splendid > reviews > 9/30/2005
The Vocokesh
The Vocokesh
Through the Smoke
Strange Attractors

Format Reviewed: CD

Soundclip: "Through the Smoke"

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From the ordinary Midwestern streets of Milwaukee, home of Liberace, cheap beer and high carb, high fat diets, come mind-blowing space-rock jams and electric guitar freakouts. The Vocokesh, named after Blue Cheer producer Abe "Voco" Kesh, is the 15 year-old offshoot of Milwaukee experimentalists F/I. Headed by guitarist Richard Franecki, the group churns out spine-tingling psychedelic drones and smouldering guitar solos in a sound that melds Nurse with Wound with Hendrix, Throbbing Gristle with Pink Floyd.

The album begins with "Vibe #6"'s ominous, cinematic tones, all cymbal rolls and pulsing, half-buried bass and drums. John Helwig, Franecki's longtime collaborator, enters a minute into the track with a scorching guitar line that melts into shifting time signatures and molten waves of distortion. Temporarily disoriented, the song finds its rhythm again in a drum beat, guitar riffs darting, gongs ringing, synthetic keyboards pinging around the steady drum beat. Dark and foreboding and always in motion, it's movie music without the movie, the soundtrack for stories set against ruined urban landscapes. "The Vocokesh Theme Song", which follows, is jagged with buzzing feedback, built on a monumental riff that is melody and rhythm together, tinged with vibrating surf tones and electronic sounds. The long, mysterious title track, clocking in at over a quarter of an hour, layers bell-toned synth notes over a miasmic wash of shifting sound. Rattlesnake percussion weaves in and out of the mix, threatening and disappearing, as the bells turn gamelan foreign and multifaceted. All atmosphere and mood, the piece curls like its titular smoke, filling the space with vague, shifting images and ideas. Five minutes in, there's a slow, hard-slapped drumbeat upon which to hang less organic structures, and a circling, psychedelic guitar solo adds sinew and heft to the composition. The music ebbs and flows, quieter bits alternating with surges of guitar pyrotechnics and finally fading into its end.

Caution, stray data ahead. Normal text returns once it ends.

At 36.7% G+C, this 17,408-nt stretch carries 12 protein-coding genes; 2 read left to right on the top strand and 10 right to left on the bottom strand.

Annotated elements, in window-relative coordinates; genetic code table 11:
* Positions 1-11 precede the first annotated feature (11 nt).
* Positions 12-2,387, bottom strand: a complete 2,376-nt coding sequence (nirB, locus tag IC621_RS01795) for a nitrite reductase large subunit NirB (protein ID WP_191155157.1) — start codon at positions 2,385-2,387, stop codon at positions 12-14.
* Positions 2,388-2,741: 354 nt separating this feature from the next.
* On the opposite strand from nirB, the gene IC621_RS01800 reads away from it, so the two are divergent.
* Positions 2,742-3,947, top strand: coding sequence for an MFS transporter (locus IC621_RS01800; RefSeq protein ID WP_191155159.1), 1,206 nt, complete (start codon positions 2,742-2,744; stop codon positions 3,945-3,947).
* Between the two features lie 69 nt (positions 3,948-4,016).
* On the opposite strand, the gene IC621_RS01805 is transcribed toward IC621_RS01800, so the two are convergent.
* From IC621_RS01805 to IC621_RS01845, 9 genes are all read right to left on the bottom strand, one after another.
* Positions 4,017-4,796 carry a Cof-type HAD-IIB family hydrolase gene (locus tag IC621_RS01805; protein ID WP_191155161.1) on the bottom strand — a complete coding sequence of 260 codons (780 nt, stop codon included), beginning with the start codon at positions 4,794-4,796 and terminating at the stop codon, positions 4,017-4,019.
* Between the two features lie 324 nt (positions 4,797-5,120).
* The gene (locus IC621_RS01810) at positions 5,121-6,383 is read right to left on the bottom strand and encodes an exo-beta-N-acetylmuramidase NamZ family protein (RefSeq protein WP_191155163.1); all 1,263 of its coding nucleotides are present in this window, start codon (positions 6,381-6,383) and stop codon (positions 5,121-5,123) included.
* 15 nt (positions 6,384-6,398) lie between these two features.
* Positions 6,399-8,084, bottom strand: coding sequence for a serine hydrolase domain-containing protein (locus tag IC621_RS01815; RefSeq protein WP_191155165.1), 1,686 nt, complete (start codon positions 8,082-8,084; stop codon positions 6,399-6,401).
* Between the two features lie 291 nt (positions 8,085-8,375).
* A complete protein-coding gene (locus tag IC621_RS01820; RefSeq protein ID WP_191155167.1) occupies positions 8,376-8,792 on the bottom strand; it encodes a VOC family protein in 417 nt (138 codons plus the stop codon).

Shorter and more tightly plotted, "New Cropcircle Boogie" is an album highlight, with its blistering bouts of feedback and water-drop-like tonal sound-blurts. The drums here, played by Hadley Kahn, are maniacally intense, pulsing and beating in waves under the searing double guitars, echoed by a bass that's barely audible in the mayhem. The disc closes with the tranquil, Eastern-toned meditations of "Sunday Afternoon", its massive drone punctuated by cymbal crashes and overlaid with electronic squelches and squalls.

Listening to The Vocokesh is a transforming experience; it takes you to a place where your mind is empty of rational thought but alive with colors and shapes. Like Kinski, Acid Mothers Temple and Circle, Franecki and his band break through consciousness with experimentally altered rock sounds, guitar solos from the psychedelic 1960s layered onto the trance-inducing bedrock of rhythmic repetition. The Vocokesh is a studio band -- it has never toured and never played live, yet its music has a communal quality, as if it's expressing some sort of tribal certainties through its sound. If the words "drone" or "psych" mean anything positive to you at all, you'll want to check this out.



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